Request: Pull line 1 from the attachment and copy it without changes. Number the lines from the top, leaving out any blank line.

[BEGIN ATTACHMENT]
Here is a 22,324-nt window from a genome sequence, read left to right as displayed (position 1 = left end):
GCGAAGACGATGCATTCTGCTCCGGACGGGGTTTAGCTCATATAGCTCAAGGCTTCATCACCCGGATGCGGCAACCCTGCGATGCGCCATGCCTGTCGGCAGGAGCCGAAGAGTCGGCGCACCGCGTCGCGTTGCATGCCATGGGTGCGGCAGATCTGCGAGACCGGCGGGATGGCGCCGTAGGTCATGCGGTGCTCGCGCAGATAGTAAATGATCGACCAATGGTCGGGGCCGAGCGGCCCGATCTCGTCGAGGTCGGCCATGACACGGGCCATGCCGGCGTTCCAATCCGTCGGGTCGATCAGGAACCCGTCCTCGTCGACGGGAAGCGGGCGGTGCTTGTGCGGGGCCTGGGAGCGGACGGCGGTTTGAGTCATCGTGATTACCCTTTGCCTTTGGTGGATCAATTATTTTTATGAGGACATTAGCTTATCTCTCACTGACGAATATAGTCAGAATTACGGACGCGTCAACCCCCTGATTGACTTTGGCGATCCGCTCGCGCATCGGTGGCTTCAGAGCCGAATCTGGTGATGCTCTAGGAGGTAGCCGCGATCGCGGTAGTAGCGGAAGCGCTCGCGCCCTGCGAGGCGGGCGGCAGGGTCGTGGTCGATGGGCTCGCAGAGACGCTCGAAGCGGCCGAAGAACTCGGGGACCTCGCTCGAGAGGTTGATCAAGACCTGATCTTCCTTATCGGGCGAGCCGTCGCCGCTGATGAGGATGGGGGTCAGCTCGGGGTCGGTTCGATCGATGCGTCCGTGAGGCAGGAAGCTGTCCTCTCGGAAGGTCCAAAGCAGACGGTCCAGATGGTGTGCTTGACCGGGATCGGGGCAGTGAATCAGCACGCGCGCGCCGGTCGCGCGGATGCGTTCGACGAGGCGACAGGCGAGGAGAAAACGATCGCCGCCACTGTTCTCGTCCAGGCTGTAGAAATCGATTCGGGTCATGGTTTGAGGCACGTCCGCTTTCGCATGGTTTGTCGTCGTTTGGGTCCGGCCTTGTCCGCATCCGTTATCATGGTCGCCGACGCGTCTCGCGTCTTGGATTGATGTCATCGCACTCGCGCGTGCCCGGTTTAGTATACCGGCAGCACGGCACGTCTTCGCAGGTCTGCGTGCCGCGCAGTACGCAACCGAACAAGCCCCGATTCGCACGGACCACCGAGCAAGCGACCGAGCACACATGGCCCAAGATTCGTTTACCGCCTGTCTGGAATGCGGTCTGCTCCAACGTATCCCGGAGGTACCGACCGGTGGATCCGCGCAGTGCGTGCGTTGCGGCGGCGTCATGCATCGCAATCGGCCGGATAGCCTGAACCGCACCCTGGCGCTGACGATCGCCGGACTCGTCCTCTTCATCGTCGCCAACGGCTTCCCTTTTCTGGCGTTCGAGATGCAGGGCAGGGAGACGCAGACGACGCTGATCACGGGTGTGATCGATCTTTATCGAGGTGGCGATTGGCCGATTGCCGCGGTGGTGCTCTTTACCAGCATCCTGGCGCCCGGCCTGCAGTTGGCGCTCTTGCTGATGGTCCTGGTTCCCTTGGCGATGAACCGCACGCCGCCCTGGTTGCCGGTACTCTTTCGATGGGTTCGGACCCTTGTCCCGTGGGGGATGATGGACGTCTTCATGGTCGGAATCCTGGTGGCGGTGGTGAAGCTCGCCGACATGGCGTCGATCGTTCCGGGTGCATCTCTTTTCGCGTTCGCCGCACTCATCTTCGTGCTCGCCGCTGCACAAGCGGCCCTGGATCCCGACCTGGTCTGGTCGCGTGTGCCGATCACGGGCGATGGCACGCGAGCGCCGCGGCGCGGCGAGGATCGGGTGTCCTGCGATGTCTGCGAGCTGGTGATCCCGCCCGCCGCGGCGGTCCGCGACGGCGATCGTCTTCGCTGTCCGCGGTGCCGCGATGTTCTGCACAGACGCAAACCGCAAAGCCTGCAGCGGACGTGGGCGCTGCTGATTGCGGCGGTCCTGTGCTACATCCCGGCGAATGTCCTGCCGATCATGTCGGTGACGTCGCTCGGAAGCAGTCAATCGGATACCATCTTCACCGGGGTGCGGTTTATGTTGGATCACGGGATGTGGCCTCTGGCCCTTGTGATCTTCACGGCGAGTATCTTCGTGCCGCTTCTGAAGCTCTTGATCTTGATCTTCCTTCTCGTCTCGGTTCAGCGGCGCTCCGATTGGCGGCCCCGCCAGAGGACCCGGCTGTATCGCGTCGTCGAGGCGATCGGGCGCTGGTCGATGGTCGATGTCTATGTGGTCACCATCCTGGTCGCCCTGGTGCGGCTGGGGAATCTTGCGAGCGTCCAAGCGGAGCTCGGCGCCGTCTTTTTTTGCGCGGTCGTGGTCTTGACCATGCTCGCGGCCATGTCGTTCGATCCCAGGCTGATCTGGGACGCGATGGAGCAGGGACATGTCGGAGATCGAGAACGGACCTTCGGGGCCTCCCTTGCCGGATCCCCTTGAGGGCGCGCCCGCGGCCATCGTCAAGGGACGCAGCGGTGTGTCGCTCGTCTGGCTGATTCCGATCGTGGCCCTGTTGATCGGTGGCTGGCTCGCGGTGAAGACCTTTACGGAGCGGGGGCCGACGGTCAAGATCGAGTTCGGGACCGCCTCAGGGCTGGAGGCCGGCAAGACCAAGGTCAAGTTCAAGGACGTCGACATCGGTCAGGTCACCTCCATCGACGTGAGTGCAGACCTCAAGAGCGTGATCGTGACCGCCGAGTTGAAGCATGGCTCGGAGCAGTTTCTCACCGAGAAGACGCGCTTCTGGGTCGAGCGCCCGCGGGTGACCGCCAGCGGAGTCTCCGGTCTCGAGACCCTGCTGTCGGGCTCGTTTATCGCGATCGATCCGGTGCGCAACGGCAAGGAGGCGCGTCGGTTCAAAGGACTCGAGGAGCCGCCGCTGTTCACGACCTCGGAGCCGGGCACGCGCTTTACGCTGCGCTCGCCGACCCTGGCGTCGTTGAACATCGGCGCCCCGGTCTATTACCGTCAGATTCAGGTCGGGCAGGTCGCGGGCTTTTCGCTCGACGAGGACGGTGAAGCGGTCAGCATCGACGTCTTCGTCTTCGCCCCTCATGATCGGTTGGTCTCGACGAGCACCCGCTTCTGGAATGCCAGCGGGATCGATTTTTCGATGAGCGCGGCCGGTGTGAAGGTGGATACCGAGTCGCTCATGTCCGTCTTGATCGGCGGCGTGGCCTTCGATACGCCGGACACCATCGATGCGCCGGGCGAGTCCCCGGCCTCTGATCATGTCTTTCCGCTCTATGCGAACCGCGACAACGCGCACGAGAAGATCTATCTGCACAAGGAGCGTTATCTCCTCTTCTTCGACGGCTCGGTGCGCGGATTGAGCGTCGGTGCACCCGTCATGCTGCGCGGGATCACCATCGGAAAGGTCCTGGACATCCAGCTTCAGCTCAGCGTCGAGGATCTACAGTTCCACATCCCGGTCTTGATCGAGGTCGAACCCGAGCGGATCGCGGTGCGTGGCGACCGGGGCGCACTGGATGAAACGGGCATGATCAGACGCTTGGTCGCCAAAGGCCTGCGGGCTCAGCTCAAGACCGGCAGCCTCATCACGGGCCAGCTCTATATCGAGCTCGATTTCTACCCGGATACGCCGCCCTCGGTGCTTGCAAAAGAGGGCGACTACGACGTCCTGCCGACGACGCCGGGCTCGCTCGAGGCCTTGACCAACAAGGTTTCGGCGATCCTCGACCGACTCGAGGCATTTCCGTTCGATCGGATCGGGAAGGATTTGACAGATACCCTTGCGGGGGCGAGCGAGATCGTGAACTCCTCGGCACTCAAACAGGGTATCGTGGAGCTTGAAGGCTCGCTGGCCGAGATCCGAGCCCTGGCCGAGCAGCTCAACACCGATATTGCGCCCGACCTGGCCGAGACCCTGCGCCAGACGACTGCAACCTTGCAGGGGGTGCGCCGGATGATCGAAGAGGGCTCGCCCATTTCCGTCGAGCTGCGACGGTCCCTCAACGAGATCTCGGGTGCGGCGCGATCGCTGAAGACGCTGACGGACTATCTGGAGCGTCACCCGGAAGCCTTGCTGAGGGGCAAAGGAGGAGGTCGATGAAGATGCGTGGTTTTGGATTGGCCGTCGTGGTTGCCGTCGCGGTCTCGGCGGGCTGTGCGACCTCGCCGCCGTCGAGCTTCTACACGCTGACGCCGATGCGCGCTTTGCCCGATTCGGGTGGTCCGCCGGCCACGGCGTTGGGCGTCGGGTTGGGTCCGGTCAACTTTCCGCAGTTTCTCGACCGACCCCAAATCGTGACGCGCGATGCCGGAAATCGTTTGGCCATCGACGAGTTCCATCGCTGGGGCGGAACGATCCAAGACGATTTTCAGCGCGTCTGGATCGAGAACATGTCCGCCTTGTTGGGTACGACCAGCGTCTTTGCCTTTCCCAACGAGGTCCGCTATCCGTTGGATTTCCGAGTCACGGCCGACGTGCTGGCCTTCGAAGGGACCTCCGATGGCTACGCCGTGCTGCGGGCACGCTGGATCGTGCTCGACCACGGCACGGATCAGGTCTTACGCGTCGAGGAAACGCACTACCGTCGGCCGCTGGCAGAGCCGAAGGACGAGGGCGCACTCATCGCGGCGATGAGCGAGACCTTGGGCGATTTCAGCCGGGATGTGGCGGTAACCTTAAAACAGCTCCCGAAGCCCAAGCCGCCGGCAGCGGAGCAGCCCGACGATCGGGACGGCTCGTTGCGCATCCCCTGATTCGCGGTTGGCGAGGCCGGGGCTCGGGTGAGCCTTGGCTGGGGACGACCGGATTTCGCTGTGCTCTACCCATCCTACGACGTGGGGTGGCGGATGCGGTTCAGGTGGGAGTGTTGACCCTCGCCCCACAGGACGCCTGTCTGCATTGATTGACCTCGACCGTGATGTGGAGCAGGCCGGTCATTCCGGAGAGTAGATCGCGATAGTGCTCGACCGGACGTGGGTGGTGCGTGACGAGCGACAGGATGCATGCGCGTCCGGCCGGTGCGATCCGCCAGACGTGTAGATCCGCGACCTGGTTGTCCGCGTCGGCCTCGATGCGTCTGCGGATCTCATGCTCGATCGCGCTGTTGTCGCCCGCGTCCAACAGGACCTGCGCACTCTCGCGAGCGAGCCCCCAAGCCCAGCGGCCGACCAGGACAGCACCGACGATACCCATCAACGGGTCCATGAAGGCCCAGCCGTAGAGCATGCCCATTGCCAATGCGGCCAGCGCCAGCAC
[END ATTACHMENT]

Here is a 22,324-nt window from a genome sequence, read left to right as displayed (position 1 = left end):